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Beyond Ainu StudiesChanging Academic and Public Perspectives$
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Mark J. Hudson, Ann-Elise Lewallen, and Mark K. Watson

Print publication date: 2013

Print ISBN-13: 9780824836979

Published to Hawaii Scholarship Online: November 2016

DOI: 10.21313/hawaii/9780824836979.001.0001

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Trade and the Paradigm Shift in Research on Ainu Hunting Practices

Trade and the Paradigm Shift in Research on Ainu Hunting Practices

(p.136) 9 Trade and the Paradigm Shift in Research on Ainu Hunting Practices
Beyond Ainu Studies

Deriha Kōji

ann-elise lewallen

University of Hawai'i Press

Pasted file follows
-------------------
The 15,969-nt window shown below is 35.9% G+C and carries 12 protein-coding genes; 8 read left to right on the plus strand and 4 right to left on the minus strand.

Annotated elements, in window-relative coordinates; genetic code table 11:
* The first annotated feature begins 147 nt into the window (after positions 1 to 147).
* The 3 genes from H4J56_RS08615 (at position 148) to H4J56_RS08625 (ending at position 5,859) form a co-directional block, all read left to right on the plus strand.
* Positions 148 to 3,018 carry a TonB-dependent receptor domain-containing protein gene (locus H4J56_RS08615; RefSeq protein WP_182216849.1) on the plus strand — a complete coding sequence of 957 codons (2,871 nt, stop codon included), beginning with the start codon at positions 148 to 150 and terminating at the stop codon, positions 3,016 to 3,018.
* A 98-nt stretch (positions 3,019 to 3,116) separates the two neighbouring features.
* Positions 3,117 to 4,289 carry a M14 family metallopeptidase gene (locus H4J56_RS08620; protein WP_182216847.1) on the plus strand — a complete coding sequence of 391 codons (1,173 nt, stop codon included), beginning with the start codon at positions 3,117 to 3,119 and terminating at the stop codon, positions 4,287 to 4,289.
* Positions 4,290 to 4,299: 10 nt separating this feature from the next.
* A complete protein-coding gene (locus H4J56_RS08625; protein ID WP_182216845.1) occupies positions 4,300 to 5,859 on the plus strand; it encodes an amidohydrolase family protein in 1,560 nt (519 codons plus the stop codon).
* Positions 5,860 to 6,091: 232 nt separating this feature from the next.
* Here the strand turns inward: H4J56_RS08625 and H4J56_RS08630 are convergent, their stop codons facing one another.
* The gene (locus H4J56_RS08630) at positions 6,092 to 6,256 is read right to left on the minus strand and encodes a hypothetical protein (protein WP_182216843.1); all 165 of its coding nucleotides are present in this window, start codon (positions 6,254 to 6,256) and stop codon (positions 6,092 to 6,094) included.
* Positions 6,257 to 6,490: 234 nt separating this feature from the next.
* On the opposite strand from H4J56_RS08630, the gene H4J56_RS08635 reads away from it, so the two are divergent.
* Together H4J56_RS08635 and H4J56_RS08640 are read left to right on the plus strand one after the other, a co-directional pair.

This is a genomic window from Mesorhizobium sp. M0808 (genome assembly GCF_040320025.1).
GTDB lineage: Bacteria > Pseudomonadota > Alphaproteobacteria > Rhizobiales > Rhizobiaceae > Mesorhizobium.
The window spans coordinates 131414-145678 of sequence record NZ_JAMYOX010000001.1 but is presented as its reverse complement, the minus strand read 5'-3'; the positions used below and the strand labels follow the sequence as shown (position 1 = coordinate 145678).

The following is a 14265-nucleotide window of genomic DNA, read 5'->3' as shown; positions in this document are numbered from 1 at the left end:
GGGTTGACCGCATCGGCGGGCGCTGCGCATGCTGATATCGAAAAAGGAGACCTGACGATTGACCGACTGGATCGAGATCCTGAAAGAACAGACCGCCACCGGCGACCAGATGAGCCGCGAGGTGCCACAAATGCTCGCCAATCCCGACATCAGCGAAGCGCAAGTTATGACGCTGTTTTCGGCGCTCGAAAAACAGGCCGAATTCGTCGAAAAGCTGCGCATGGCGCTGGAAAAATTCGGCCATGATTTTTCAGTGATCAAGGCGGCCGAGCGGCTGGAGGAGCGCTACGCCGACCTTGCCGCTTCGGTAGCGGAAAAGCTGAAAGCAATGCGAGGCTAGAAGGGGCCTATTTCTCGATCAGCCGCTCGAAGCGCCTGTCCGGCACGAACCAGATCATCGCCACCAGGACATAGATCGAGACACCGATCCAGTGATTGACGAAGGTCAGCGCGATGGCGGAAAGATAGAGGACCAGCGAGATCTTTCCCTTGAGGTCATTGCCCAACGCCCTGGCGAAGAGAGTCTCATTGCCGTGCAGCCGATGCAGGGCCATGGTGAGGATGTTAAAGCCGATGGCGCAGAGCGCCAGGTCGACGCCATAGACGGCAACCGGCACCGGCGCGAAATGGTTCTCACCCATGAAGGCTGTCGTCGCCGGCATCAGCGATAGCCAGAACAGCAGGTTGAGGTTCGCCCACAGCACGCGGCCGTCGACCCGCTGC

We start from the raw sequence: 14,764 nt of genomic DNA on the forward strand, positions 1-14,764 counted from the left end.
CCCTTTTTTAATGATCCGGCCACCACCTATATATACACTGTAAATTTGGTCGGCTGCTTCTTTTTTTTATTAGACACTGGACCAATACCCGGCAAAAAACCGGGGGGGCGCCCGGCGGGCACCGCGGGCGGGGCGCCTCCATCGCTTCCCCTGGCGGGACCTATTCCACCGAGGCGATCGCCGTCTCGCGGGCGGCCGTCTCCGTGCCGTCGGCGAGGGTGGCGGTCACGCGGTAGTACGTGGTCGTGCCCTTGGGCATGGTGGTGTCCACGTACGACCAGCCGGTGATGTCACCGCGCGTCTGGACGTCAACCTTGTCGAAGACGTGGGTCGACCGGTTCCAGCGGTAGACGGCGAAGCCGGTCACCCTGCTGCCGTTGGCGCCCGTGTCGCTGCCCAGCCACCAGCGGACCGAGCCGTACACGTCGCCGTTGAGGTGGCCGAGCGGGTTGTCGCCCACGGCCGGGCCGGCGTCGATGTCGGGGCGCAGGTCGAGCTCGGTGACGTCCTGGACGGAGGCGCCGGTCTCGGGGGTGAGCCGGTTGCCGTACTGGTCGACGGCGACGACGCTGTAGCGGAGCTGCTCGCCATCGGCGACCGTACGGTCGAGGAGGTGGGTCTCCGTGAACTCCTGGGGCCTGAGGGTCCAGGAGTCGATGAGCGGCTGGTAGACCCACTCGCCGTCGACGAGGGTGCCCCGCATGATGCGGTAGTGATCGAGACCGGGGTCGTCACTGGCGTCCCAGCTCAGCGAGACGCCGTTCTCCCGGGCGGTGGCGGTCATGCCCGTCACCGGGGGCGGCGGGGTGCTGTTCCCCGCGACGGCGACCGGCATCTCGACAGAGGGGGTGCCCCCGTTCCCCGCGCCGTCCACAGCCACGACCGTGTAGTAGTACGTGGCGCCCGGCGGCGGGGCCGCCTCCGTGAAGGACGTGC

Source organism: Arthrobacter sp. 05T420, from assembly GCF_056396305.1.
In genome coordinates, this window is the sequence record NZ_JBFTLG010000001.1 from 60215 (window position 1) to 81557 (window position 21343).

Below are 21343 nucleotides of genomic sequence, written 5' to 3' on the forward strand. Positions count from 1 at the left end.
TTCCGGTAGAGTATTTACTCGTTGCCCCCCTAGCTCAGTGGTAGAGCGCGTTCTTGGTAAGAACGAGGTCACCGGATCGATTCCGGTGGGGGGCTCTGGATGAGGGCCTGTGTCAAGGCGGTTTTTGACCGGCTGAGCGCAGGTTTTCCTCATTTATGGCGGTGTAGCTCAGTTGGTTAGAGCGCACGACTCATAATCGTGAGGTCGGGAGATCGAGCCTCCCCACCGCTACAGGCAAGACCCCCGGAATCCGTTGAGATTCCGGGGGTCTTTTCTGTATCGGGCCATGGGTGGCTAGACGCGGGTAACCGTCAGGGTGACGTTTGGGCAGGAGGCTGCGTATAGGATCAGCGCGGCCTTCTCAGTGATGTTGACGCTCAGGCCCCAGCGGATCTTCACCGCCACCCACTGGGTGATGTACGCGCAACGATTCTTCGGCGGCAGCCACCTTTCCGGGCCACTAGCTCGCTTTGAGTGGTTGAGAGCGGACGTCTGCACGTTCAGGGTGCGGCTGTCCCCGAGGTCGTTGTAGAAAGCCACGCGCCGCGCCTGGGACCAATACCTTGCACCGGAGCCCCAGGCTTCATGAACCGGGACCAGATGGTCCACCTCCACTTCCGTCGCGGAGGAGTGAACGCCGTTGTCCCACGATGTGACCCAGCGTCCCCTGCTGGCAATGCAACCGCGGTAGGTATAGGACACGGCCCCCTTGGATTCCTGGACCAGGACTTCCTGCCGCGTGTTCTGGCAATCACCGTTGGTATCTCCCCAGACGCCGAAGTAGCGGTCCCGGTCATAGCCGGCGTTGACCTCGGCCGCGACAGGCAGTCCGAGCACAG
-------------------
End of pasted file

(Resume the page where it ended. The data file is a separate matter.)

This chapter argues that the early twentieth-century Japanese-language research on Ainu hunting practices, couching analysis in the “ethnographic present,” branded Ainu society as “eternally primitive.” Anxiety about the loss of scientific knowledge as they witnessed Ainu hunters acquiesce to assimilation policies spurred researchers before the 1940s to filter archaeological data through the lens of extant hunting practices. More recent scholarship has focused on exchange theory and given greater attention to individual strategizing in measuring historical subsistence needs against trade demands. The chapter raises the question of periodization and urges future scholars to think carefully about the shifts from one period to another, including technological change, environmental conditions, and the political economy of the Ainu social environment.

Keywords:   Japanese-language, Ainu hunting, ethnographic present, eternally primitive, periodization, Ainu social environment

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